Why we must say NO to a state constitutional convention
An Overview of New York's Constitutional History
Author: Ned Hoskin Source: NYSUT United February 2016 Issue
January 26, 2016
This article is the first in an occasional series about the 2017 statewide referendum on a state constitutional convention.
Imagine, if you will, a day when the state of New York has no obligation to educate its young people; a day when it is relieved of its pension obligations to retirees; a day when you have no rights to collective bargaining or even to join a union. Imagine a day when the Adirondacks are no longer "Forever Wild." Or a day when the governor of New York dictates the state's annual budget with no requirement for input or approval from the Legislature.
A signpost is up ahead, but it's not "The Twilight Zone." It's the potential disaster known as a constitutional convention.
On Election Day — Nov. 7, 2017 — voters will be asked to decide whether the state should redraft the state's charter document — its constitution. This referendum will overshadow all other decisions citizens will be asked to make that November, and the outcome could have far-reaching effects for decades to come. Opening up the constitution to haphazard and wholesale changes could alter working conditions, our retirement security and our members' ability to provide a sound and basic education.
"A constitutional convention has ramifications for all New Yorkers, even those not residing in the state," said NYSUT Vice President Paul Pecorale. "A convention will only continue the attacks we've seen in recent years on the children, working and retired people of this great state."
Under the State Constitution (Article 19, §2), every 20 years the people are asked a seemingly simple ballot question: "Shall there be a convention to revise the constitution and amend same?" It's an option, but it's not the only way to update or fix the basic outline of our state government.
The constitution can be amended in two ways. The first is through the passage of individual bills to amend specific language by two separately elected state Legislatures. If passed, such bills would then appear on the following November ballot as a referendum. Most recently this process was undertaken in 2014, and it has been used 200 times since the last major constitutional revision in 1894. It works.
The second process is a constitutional convention. This option allows for much wider modifications, including a full rewrite. If in 2017 voters approve holding the convention, delegates would be elected at the next general election, in November 2018. The convention would meet in Albany the following April for an unspecified duration, until it presents its recommendations, which would then be put to the voters for another referendum no sooner than six weeks later.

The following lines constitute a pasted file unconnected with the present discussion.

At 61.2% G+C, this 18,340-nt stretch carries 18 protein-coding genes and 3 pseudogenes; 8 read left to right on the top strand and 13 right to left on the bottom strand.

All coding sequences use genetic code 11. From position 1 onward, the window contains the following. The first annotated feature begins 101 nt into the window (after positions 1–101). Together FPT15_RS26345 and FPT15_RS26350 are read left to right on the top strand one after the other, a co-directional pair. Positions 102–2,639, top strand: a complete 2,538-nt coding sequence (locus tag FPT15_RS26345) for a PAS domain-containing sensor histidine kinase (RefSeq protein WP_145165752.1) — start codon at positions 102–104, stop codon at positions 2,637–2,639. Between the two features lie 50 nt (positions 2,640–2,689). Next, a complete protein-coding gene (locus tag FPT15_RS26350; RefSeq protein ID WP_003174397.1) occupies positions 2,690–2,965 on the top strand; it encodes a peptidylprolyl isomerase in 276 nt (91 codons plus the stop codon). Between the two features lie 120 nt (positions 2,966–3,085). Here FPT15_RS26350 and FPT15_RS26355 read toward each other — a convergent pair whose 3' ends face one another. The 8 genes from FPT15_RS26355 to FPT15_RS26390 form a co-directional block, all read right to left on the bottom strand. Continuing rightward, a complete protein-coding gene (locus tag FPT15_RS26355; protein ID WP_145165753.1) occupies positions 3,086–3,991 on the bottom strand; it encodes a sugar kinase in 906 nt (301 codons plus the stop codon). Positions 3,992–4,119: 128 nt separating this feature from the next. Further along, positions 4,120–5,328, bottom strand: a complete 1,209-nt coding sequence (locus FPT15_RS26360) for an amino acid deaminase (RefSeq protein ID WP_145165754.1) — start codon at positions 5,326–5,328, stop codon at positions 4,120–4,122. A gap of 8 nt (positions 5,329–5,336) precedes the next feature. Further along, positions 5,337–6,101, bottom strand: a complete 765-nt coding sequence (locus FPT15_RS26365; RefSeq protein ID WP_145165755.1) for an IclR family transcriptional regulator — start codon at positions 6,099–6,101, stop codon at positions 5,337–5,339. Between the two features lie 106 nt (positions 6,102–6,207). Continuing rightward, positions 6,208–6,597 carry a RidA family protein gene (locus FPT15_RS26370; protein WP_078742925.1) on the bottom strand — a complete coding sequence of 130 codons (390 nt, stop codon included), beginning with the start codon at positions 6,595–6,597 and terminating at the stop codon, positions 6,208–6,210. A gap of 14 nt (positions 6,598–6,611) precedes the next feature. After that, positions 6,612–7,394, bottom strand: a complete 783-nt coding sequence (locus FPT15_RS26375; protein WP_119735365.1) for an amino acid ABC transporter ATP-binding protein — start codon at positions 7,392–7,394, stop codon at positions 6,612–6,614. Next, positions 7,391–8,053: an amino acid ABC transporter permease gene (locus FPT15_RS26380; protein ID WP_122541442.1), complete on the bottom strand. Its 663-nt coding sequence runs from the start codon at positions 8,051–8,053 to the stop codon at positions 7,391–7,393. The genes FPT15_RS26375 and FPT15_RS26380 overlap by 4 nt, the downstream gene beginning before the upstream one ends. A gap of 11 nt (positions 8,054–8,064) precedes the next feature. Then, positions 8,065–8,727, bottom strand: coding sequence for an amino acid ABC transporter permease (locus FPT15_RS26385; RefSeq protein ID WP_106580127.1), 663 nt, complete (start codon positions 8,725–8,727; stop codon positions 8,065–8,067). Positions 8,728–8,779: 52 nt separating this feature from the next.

Why is this important to you as a NYSUT member? What's at stake?
"Delegates to a possible convention can essentially blow up the way of life New Yorkers enjoy and the expectations and priorities each of us have," said Pecorale. "Whether it's public education, collective bargaining, our retirement security, environmental protections, spending caps in the budget, or any other issue one cares about, it's all at risk."
The constitution sets the most important policy goals for the people of New York state, and thus, has an impact on every other law currently in place and on future statutes yet to come. For example, following a 1967 convention, voters rejected the proposed changes that included repeal of the "Blaine Amendment," which prohibits the use of state monies to assist religious schools. Had this repeal not been rejected by the voters, public education would look very different here in New York.
Pecorale said NYSUT members must work together to educate each other, friends, families and communities about why we cannot risk destroying the state's charter document.
"We must understand the facts," he said, "talk about serious repercussions from a possible constitutional convention, and vote to defeat the referendum on the ballot in 2017."
To do that, said NYSUT Executive Vice President Andy Pallotta, "we need to work with others who share this priority, and there are a lot of them."
Voters rejected the last required call for a constitutional convention in 1997, after many groups worked together to convince voters that it was not in the best interest of the people of the state. They are:
"All of these groups, and more, will need to work together in 2017 to make sure voters understand just what could happen," Pallotta said.
WHAT'S AT RISK?
Many of the rights we enjoy as New York state citizens would be fair game should a State Constitutional Convention take place. The entire document would be exposed, and these rights with it:
Since the first constitution was written in 1777, New York has chosen to significantly rewrite its foundational document on eight occasions. The Constitution in effect today was produced by the convention in 1894, with significant changes resulting from the 1938 convention. While there have been amendments to the Constitution since then, the basic structure of it has not undergone a comprehensive updating and there are provisions that are simply ignored as invalid under federal law.
Voters turned down opportunities to convene a convention in 1957, 1977, and again in 1997. In the last vote in 1997, 63% of voters said no. The next constitutionally mandated vote is in 2017.
The possibility of additional changes occurred in 1967, when as a result of federal court decisions on voting rights and reapportionment that invalidated New York constitutional provisions, state lawmakers put a referendum on the 1965 ballot to call a convention. The referendum was approved by voters but the product of that 1967 convention was voted down.
To see a for a full list of votes cast for and against constitutional conventions and amendments, go to